Another important innovation during the 1970s was the development and utilisation of digital technology. Once such band to embrace this innovative way to produce sound was Joy Division, in the recording of their seminal album Unknown Pleasures (Factory Records, 1979). During the tracking of the album, the band used the pioneering AMS Stereo Digital Delay, which was released in 1978.  

The AMS 15-80S, to give it its official name, is a rackmount effects unit that is used to add delay to any signal passed through it, allowing the user to determine how many milliseconds of delay they desired and was accordingly, adjustable. It was used extensively on Joy Division’s debut, produced by Martin Hannett.

The machine produces a ghostly sound, and its contribution to the tonal atmosphere of Unknown Pleasures cannot be underestimated. Along with other effects that Hannett used on the band’s records, the AMS Delay was undoubtedly essential to Joy Division’s cold and distant sonic identity.

In fact, by the end of the decade, digital technology had managed to infiltrate the music making process from beginning to end – or from creation to consumption. The manipulation of tones via synthesis was hitherto an analog pursuit. In 1975 however, the first digital synthesiser, the Synclavier was built by Sydney Alonso and Cameron Jones. Commanding price tags north of $75,000, this was no bedroom instrument. Yet, it found homes with the likes of Stevie Wonder, Frank Zappa and Sting among others.

Even more than the sounds they produced, inventions like the Synclavier and the Fairlight CMI were harbingers of a contemporary studio workflow. In digital terms, today’s DAW based systems are several generations removed from the predominantly analog realm of the 70s studio. The essential components of what we take for granted in our modern setups – digital sampling, hard disk recording, seamless sound editing – were all pioneered in the heady days of this conspicuous epoch.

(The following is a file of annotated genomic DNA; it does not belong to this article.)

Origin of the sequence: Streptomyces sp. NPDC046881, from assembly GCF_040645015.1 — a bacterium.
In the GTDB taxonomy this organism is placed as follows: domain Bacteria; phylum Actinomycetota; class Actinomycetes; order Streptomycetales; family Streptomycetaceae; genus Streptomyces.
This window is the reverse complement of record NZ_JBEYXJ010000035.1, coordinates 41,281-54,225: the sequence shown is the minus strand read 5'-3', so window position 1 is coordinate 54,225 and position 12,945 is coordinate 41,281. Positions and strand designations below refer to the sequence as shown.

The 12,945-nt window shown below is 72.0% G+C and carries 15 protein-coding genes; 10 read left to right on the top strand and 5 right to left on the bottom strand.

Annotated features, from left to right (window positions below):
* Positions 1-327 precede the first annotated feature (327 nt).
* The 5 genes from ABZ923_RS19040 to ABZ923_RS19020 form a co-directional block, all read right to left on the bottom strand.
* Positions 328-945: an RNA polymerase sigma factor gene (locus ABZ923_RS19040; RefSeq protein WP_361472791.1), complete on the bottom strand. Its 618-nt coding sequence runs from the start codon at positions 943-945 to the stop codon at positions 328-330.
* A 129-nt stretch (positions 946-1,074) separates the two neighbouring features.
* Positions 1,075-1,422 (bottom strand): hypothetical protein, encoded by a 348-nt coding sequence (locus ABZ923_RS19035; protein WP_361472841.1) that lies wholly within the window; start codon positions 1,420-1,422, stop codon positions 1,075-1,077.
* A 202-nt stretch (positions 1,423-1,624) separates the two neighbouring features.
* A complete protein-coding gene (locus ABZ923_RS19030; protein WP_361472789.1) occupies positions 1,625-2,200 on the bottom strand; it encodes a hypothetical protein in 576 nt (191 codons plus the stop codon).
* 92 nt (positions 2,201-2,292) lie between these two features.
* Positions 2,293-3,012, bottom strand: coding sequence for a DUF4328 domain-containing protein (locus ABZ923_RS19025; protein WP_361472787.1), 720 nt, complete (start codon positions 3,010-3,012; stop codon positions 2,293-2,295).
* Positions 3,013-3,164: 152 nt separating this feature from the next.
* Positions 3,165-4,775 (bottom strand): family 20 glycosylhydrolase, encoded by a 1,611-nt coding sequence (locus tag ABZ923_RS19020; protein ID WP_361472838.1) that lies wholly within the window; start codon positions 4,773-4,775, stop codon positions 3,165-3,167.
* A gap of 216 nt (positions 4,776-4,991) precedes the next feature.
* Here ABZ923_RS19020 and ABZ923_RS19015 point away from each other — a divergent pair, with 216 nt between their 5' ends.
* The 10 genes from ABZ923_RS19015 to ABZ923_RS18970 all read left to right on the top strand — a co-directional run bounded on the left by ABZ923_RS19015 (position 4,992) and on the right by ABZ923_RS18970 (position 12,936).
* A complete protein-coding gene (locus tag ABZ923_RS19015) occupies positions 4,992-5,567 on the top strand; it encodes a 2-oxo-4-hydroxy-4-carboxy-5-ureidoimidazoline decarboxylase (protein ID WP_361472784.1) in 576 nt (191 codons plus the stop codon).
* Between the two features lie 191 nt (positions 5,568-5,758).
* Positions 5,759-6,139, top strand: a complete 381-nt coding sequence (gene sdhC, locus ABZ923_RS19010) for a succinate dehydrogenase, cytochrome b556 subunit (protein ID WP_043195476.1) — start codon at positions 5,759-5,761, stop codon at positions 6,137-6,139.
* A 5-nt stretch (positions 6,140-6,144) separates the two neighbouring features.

As we move down the production line from music performance, we begin to encounter digital recording systems. The 3M Digital Audio Mastering System began tracking in the late 70s, but at a cost of over $100,000, was still a thoroughly professional tool. The PCM-1 by Sony further democratised digital recording and was the first commercially available analog-digital and digital-analog converter, a piece of technology inherent in every audio interface today.

The PCM-1 was originally a 14-bit system, but would eventually become record with 16-bit resolution. Why? It would have to comply with the next revolution in the consumption of music: the compact disc – the format that would dominate the industry for the next two decades or more. So the life cycle of production, recording and product was encircled by digital innovation. Although digital methods of music production weren’t yet completely dominant by the dawn of the 80s, the technological leaps of the 70s would lay down the blueprint for studio practice as we currently know it.

How disco changed the music scene

When people think of the 1970s, one of the things they tend to picture in their heads is John Travolta in a polyester suit, strutting around a lit dance floor to the tones of the Bee Gees in Saturday Night Fever. While this is seen as a factor in the popularisation of disco itself, this 1977 film was also a catalyst in the downfall of the genre by the end of the decade – culminating in the Disco Demolition Night at Chicago’s Comiskey Park on 12 July 1979. So where did all this start, and how is it sonically significant?